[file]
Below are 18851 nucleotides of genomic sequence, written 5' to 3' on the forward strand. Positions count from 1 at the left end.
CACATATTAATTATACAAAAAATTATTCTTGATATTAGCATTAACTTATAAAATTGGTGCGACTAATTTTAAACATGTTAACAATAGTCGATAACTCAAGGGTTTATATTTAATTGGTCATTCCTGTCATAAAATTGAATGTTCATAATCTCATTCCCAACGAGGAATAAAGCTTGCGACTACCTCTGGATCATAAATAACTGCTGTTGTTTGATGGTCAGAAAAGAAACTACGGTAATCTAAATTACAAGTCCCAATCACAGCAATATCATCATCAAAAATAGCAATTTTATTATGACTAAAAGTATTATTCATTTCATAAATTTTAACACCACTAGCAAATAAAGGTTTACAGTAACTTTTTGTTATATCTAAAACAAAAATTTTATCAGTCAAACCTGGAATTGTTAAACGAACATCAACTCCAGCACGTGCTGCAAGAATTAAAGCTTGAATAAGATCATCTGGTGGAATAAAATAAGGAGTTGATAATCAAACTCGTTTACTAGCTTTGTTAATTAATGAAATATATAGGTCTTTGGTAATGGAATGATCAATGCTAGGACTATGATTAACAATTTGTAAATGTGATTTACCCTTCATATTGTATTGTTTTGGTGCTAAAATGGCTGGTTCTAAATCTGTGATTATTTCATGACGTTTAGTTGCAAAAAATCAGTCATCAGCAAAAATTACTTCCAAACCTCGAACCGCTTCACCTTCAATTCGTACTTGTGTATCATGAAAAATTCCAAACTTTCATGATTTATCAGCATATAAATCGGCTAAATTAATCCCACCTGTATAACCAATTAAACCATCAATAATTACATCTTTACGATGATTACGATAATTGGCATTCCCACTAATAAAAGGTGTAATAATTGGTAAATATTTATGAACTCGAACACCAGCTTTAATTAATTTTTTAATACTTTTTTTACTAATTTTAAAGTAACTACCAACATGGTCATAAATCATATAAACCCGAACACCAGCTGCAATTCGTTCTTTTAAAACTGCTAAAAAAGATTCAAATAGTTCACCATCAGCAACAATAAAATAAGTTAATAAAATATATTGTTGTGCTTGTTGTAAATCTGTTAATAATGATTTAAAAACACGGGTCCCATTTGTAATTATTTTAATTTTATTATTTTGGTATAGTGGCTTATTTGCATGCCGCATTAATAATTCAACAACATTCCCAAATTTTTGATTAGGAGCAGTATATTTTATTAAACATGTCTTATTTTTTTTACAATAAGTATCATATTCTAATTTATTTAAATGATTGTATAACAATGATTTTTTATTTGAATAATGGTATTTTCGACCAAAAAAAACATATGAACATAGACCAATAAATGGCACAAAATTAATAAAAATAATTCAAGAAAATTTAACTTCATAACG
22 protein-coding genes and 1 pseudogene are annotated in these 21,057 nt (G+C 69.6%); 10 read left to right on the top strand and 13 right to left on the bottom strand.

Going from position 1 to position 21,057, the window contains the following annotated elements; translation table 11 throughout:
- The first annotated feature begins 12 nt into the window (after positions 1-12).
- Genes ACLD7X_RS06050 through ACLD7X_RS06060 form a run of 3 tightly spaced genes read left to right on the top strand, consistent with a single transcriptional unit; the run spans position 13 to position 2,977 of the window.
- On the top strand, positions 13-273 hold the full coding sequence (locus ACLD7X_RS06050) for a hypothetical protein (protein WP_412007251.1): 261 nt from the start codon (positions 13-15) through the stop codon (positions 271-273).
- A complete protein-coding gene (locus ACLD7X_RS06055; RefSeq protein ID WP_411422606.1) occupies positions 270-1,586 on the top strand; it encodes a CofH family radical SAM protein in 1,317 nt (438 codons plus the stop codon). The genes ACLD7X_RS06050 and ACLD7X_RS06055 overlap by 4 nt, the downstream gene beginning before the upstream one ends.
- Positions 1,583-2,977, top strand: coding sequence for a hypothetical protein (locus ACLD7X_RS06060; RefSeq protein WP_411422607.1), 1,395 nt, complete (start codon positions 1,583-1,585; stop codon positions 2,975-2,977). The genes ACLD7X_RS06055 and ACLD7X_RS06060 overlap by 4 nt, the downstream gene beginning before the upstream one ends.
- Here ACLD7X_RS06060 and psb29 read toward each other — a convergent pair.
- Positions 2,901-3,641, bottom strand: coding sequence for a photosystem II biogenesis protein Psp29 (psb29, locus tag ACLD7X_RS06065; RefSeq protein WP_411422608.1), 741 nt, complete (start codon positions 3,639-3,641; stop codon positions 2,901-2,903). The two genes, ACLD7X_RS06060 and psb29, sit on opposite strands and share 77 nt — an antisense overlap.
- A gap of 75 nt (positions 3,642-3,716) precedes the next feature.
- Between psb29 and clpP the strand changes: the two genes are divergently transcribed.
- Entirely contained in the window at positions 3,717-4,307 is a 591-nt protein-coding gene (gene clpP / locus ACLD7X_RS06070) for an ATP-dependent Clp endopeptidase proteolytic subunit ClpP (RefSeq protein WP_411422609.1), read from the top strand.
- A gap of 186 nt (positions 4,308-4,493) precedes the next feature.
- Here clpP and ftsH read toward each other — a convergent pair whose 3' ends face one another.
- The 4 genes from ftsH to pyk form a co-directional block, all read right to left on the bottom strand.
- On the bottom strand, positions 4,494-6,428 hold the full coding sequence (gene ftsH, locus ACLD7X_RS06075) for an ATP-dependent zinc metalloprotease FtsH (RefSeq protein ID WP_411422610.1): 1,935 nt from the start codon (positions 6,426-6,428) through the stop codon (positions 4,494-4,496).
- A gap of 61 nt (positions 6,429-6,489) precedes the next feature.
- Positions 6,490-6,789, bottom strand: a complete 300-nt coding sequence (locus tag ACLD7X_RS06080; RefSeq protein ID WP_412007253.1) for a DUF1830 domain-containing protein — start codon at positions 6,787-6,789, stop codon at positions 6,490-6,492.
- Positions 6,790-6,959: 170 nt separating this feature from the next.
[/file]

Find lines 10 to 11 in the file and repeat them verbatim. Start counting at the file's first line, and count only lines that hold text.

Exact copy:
- Here ACLD7X_RS06060 and psb29 read toward each other — a convergent pair.
- Positions 2,901-3,641, bottom strand: coding sequence for a photosystem II biogenesis protein Psp29 (psb29, locus tag ACLD7X_RS06065; RefSeq protein WP_411422608.1), 741 nt, complete (start codon positions 3,639-3,641; stop codon positions 2,901-2,903). The two genes, ACLD7X_RS06060 and psb29, sit on opposite strands and share 77 nt — an antisense overlap.